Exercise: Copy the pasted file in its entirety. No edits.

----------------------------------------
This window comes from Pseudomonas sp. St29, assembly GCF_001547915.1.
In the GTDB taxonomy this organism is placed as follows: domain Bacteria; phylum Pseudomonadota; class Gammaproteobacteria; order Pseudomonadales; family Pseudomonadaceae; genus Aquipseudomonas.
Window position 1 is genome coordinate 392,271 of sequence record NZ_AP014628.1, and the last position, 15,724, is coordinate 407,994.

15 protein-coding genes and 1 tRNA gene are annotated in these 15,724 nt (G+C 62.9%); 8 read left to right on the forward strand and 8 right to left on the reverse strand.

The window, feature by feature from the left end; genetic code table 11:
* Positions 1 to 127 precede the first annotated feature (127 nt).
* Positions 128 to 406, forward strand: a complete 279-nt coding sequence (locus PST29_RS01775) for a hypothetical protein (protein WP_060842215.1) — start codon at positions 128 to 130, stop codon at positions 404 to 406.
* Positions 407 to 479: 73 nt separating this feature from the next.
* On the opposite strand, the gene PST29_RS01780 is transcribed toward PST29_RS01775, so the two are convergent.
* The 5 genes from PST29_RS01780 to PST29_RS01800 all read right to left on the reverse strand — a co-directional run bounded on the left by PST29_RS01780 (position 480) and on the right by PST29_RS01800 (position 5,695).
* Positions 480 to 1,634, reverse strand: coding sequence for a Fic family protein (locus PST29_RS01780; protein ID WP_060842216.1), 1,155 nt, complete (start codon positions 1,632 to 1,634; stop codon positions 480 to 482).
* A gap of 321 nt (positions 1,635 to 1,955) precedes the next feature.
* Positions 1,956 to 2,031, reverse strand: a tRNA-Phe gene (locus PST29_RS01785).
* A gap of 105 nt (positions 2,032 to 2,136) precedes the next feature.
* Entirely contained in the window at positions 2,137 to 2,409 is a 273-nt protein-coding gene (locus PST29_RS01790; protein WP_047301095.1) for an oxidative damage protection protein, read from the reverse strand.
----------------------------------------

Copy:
This window comes from Pseudomonas sp. St29, assembly GCF_001547915.1.
In the GTDB taxonomy this organism is placed as follows: domain Bacteria; phylum Pseudomonadota; class Gammaproteobacteria; order Pseudomonadales; family Pseudomonadaceae; genus Aquipseudomonas.
Window position 1 is genome coordinate 392,271 of sequence record NZ_AP014628.1, and the last position, 15,724, is coordinate 407,994.

15 protein-coding genes and 1 tRNA gene are annotated in these 15,724 nt (G+C 62.9%); 8 read left to right on the forward strand and 8 right to left on the reverse strand.

The window, feature by feature from the left end; genetic code table 11:
* Positions 1 to 127 precede the first annotated feature (127 nt).
* Positions 128 to 406, forward strand: a complete 279-nt coding sequence (locus PST29_RS01775) for a hypothetical protein (protein WP_060842215.1) — start codon at positions 128 to 130, stop codon at positions 404 to 406.
* Positions 407 to 479: 73 nt separating this feature from the next.
* On the opposite strand, the gene PST29_RS01780 is transcribed toward PST29_RS01775, so the two are convergent.
* The 5 genes from PST29_RS01780 to PST29_RS01800 all read right to left on the reverse strand — a co-directional run bounded on the left by PST29_RS01780 (position 480) and on the right by PST29_RS01800 (position 5,695).
* Positions 480 to 1,634, reverse strand: coding sequence for a Fic family protein (locus PST29_RS01780; protein ID WP_060842216.1), 1,155 nt, complete (start codon positions 1,632 to 1,634; stop codon positions 480 to 482).
* A gap of 321 nt (positions 1,635 to 1,955) precedes the next feature.
* Positions 1,956 to 2,031, reverse strand: a tRNA-Phe gene (locus PST29_RS01785).
* A gap of 105 nt (positions 2,032 to 2,136) precedes the next feature.
* Entirely contained in the window at positions 2,137 to 2,409 is a 273-nt protein-coding gene (locus PST29_RS01790; protein WP_047301095.1) for an oxidative damage protection protein, read from the reverse strand.